It's exactly this. Innovation is only good if it solves a problem the genre has (or didn't know it had). But difference for the sake of difference and expecting that will produce a WoW-killer is like throwing a dart blindfolded while going for a bullseye surrounded by killer beehives. FFXIV 1.0 lost its way because it simply forgot about the player experience being the most important aspect. The industry has evolved tremendously since the days of EQ, so offering a game that completely ignored the last decade of MMOdom was pure madness.

I'd like to point out that there are valid reasons for wanting and seeking innovation. The MMO genre is well established at this point and a lot of the conventions have gotten a bit stale. There are usually good reasons why they have become the conventions, and changing them just for the sake of change is likely to result in a worse game, but a game developer isn't worth much if he or she isn't at least looking for ways to shake things up in ways that are as effective or ideally more effective than the convention.

One example of this is questing. I find myself barely doing side quests in FFXIV, and ignoring guildleves as much as possible because frankly they're the same boring concepts I've come to expect from 5 years of playing WoW specifically and MMOs in general for 15+. Seeing yet another filler quest from an NPC with an exclamation point over his head does not excite or compel me. I really enjoy the story and even the class quests, but that's because I'm generally getting to see a decent narrative with cut scenes and character development, and getting some nice abilities as rewards. They don't feel like filler.

FFXIV had a huge opportunity (and may still have one) with guild leves. The original concept with guild leves seemed to suggest that they would be somewhat modular, that you would sort of earn the ability to customize your goals, group sizes, and rewards more as you went on. You can KIND of do this now by choosing the level of the leve and choosing from a list for each hub, but you're inevitably going to repeat the same leves a lot, and maybe never find the one that fits exactly what you're in the mood for. IF they could ever revisit the leve system and really make it crackle and pop, that's the kind of innovation that would add a lot of value to the genre.

Similarly, I'd love to know if there was an underlying reason for the armory system. What were the imagined advantages of tying class to weapon directly? Is this something they did differently just for the sake of being diferent, or is there some emergent depth or compelling gameplay that's going to justify what otherwise seems like a narrow design decision? I felt like the job system in FFXI was very different than anything that's ever been done in MMOs before or since (although Rift probably comes closest to duplicating it). That's innovation for the sake of better and novel gameplay, and I love it. I don't love the armory system (though I do love being able to play every class on one character). Is this a system they could develop further to differentiate ARR in a very positive way? I'd love to find out.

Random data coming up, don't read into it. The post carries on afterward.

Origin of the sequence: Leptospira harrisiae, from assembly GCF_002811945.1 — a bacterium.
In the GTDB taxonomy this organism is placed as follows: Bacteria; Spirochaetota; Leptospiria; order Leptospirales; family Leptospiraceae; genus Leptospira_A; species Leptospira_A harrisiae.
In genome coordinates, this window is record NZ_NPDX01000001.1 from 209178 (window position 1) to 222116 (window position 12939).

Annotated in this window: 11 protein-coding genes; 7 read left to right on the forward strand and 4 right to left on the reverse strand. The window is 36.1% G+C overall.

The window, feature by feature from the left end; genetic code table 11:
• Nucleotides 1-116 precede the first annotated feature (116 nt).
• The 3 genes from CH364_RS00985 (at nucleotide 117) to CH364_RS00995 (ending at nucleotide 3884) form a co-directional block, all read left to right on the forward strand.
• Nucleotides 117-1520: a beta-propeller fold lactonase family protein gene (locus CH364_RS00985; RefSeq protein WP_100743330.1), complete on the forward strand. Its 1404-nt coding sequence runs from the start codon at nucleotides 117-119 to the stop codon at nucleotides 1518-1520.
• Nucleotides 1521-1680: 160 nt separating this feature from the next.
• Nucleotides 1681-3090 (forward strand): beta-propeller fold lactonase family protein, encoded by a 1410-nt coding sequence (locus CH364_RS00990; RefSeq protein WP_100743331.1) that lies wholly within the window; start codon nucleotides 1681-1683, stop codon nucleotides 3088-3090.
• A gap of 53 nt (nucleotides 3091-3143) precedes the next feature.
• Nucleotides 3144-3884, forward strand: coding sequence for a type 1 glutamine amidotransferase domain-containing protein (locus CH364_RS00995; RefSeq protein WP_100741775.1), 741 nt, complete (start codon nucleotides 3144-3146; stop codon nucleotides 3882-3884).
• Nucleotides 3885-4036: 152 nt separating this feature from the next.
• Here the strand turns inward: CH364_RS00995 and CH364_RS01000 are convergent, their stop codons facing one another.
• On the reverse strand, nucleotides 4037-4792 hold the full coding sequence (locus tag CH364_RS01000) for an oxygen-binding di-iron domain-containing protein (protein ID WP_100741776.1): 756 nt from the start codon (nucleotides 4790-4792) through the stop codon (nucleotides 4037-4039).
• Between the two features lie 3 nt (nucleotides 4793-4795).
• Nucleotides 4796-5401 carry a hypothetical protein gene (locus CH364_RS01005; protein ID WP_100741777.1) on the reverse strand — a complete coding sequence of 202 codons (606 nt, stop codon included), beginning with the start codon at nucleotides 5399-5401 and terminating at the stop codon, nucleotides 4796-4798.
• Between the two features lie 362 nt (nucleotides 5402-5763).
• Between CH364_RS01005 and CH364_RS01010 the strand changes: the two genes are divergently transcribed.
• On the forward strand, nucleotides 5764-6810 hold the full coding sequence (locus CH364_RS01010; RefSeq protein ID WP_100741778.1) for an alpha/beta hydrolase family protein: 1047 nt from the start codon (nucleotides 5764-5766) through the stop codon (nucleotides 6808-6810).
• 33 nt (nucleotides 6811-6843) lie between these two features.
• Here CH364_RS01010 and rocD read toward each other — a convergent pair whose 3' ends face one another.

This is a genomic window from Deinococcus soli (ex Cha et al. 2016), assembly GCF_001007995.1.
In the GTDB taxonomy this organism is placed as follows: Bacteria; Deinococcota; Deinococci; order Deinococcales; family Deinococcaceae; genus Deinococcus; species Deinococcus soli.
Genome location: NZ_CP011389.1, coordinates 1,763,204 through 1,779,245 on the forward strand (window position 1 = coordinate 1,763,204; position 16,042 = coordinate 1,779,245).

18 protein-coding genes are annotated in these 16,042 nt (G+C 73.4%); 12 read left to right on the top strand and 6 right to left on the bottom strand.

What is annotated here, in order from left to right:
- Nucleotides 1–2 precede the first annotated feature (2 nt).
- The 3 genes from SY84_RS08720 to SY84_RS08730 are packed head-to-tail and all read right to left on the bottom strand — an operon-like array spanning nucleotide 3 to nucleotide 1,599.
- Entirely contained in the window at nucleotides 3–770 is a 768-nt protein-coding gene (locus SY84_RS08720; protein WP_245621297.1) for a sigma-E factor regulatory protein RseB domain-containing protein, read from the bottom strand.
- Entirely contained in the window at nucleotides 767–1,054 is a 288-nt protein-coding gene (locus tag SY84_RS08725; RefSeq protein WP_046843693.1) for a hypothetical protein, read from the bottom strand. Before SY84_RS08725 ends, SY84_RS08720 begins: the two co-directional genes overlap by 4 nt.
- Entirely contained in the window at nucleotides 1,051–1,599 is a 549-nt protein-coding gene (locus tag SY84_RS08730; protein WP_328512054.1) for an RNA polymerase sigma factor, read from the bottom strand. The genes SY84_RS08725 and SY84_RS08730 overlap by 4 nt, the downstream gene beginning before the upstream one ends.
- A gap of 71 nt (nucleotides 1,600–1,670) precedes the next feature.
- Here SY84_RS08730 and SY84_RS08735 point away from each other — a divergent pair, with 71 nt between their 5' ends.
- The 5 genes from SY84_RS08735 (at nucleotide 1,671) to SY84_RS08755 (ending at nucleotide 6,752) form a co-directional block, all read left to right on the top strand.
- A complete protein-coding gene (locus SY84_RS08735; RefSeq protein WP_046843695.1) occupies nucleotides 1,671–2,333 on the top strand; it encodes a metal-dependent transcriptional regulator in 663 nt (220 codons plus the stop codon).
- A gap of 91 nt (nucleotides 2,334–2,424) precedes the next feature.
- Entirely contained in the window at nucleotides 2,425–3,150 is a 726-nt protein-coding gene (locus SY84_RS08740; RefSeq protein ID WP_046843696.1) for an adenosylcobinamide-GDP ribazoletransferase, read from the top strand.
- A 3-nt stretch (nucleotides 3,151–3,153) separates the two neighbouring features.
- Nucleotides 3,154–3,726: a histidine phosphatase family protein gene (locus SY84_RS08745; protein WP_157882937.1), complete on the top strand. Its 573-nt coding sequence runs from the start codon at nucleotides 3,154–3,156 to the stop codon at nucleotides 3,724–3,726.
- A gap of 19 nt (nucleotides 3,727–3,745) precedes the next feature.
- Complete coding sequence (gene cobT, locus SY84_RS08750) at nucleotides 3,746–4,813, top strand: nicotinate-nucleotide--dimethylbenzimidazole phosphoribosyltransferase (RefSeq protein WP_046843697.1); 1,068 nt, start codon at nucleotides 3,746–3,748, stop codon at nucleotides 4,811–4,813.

Questing is boring whether it has the exclamation mark or not in just about every mmo. Because the norm is for developers to make 1000s of quests for the sake of content versus making them fun but not as numerous. Here's what I would like to see from quests.
Keep in mind an npc tracker would be needed to let players know their current whereabouts and intricacies.
Note: Quests should be able to be grouped and be scaled appropriately with the number of members.

1.Dynamic npcs(NPCs with changing requirements,objectives,motives, moods, beliefs, and daily activities)
The framework for how to make more dynamic npcs exist already if a developer would just look at other games and sponge up a bit of here and there to form a cohesive package from the whole.

Npc dialogue and player choices- Elder Scrolls and Bioware rpgs
Npc mood and beliefs- Xenoblade Chronicles Heart to hearts and Final Fantasy X jecht spheres
Npc daily activities- Elder Scrolls and Final Fantasy IX active time events
Npc perception of the world- Bioware rpgs and Guild Wars 2
Npc quest interactions/travels with you- Basically any rpg including FFXI Prishe
Npc motives- Instead of just wanting something from the particular quests have that be a work towards something bigger

2.Quest variation
Rather than fall into the trend of kill this, gather this, fed-ex this. Let there be interactions consisting of more than trade or consume.

Cid asks you to gather some things to fix a magitek. You do whatever that entails, but rather than it end there with a cs or text box saying complete. How about actually helping fix it with dynamic hotbars to simulate maintenance activities. Context sensitive dynamic hotbars without resorting to QTE. Why stop there actually pilot one with dynamic controls!

Guildleves:
They had a good concept of having cards with different virtues. The problem was that all the duties were mostly the same regardless of which leves you grabbed. What if the word guildleve meant different content per leve. On the fly access to varied content at by linking them you could weave a story with your party? I am not going to link the pics of guildleves images.

Ambition- Political or financial activities effecting company or city state ranking(National PvP or PvE content)
Benevolence- Helping a player or npc with charity to win affection.(Helping with a quest for npcs or players well being)
Candor- Doing duties for a king or a nation's leader.(Assassination, sabotage, scouting, coercing enemies to your nation's side, PvP or PvE)

I could go on and list activities for every guildleve with different goals and gameplay but that's Se's job if they pursued it.

The gist is guildleves would just be a springboard for jumping to a unique activity.